• 46% of the Top 100 have committed to reaching Net-Zero by 2050, compared to only 6% of the rest of the Russell 1000.
  • Of this 46%, 29% have a verified Science-Based target to limit warming to 1.5 degrees, compared to 4% of Russell 1000 peers.
  • The Top 100 emit 1.5 times less NOx gasses than other companies in the Russell 1000.

It is also critical to engage with and support the communities who are impacted by these harms, so we assessed community engagement practices, supplier diversity, and amount of corporate giving. Our analysis showed that the Top 100, on average, are:

  • Nearly five times more likely to disclose topics or issue areas raised by consulting with the community than the remaining universe (30% vs. 6.09%).
  • Nearly four times more likely to disclose structural mechanisms and practices through which they engage with the community (66% vs. 16.74%).

Policies and practices that center workers’ well-being are essential to building healthy families and communities. We looked at data covering workers’ wages, benefits, and health and safety; and action on diversity, equity, and opportunity. Our analysis found that:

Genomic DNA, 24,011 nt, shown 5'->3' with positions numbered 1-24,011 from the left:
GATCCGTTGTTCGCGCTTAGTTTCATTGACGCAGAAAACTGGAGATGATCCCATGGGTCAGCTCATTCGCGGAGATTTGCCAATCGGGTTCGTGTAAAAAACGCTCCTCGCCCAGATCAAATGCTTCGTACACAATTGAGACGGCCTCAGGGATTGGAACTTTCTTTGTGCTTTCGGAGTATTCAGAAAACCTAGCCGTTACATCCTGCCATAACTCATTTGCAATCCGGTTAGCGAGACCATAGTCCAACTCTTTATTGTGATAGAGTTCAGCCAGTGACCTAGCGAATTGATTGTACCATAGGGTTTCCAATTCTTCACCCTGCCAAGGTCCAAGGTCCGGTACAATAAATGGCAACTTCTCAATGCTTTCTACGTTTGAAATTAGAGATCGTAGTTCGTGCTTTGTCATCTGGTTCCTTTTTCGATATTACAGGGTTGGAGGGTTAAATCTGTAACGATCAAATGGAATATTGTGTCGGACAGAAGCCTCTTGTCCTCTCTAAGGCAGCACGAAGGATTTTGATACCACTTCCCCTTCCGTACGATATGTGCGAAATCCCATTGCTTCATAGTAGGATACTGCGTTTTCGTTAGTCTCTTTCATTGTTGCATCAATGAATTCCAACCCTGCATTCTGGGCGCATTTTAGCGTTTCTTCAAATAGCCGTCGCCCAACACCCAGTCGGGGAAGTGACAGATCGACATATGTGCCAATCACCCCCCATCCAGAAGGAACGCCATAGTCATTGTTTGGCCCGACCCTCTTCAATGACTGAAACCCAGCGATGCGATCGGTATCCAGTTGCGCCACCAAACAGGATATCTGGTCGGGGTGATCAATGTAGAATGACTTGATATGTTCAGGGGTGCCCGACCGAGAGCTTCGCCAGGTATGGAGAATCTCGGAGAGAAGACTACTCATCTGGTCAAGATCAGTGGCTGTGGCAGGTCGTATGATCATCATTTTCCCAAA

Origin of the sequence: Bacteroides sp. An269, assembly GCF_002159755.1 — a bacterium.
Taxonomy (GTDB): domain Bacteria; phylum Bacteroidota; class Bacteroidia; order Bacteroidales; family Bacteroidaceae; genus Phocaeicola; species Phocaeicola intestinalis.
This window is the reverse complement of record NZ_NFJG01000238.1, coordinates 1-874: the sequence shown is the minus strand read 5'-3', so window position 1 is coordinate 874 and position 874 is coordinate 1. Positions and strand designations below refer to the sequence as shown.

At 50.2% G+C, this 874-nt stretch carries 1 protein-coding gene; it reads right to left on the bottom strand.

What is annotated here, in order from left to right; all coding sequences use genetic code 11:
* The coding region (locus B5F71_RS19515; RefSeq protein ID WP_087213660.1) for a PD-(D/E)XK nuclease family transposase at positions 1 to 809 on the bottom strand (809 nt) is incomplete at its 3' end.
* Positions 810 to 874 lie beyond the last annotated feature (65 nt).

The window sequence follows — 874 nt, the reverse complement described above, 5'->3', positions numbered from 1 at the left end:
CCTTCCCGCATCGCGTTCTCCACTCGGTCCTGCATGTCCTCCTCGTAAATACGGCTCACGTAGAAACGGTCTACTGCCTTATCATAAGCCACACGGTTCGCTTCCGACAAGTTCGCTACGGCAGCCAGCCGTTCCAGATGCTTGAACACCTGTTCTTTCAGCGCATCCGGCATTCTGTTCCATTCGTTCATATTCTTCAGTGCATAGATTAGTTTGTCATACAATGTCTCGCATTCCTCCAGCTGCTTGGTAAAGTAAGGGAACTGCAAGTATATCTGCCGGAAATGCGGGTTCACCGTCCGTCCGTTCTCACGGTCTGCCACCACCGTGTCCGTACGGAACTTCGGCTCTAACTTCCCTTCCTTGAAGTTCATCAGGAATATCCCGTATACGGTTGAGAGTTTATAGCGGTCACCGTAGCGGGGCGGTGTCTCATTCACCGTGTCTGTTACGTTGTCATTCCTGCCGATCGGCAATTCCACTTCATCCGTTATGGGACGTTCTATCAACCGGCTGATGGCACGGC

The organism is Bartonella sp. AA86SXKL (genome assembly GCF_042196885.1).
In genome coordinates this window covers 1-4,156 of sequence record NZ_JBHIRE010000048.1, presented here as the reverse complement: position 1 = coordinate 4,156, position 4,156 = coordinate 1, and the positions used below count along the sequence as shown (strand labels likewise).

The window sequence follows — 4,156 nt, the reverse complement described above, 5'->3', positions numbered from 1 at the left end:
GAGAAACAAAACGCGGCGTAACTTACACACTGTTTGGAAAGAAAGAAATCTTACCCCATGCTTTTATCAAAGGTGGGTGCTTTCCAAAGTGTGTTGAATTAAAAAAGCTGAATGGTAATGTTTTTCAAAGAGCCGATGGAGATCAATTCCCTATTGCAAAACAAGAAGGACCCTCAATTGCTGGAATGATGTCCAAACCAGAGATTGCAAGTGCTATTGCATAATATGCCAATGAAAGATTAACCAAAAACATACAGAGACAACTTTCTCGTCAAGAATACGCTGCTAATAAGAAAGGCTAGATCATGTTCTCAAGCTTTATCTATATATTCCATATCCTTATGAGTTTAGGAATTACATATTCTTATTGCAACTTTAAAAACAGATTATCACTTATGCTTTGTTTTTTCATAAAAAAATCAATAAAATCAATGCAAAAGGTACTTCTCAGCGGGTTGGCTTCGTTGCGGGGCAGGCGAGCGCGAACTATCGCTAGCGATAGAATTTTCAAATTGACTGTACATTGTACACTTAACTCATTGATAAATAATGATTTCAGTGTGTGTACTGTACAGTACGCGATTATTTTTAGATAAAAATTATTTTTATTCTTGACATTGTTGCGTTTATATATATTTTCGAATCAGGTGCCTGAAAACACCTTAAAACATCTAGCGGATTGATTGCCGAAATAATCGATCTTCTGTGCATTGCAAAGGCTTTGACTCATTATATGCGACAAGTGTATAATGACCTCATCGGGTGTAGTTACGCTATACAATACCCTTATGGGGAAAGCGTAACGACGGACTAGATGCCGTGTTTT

• 71% of the companies in the Top 100 disclose that they conduct a general pay gap analysis, and 57% conduct a race/ethnicity pay gap analysis (compared to the rest of the Russell 1000 at 16% and 9.6%, respectively).
  • 52% of the Top 100 companies have set quantifiable, time-bound employee demographic targets to hold themselves accountable in promoting diversity and opportunity, compared to only 14.6% of the rest of the Russell 1000.
  • The Top 100 offer, on average, 2.7 more weeks of paid parental leave for primary caregivers and 3.4 more weeks of paid parental leave for secondary caregivers than their Russell 1000 peers.
  • The Top 100 are 1.7 times more likely to disclose their total recordable incident rates compared to other Russell 1000 companies.

In addition to worker financial wellness and environmental justice, we also analyzed companies’ degree of commitment to their overall ESG targets and product safety, measuring the latter through fines related to product safety. Organizing at a board level to discuss ESG issues, as they pertain to stakeholder health, holds companies accountable to reaching their targets and provides different stakeholders with assurance that these promises are intentional and are tracked systematically. We found that: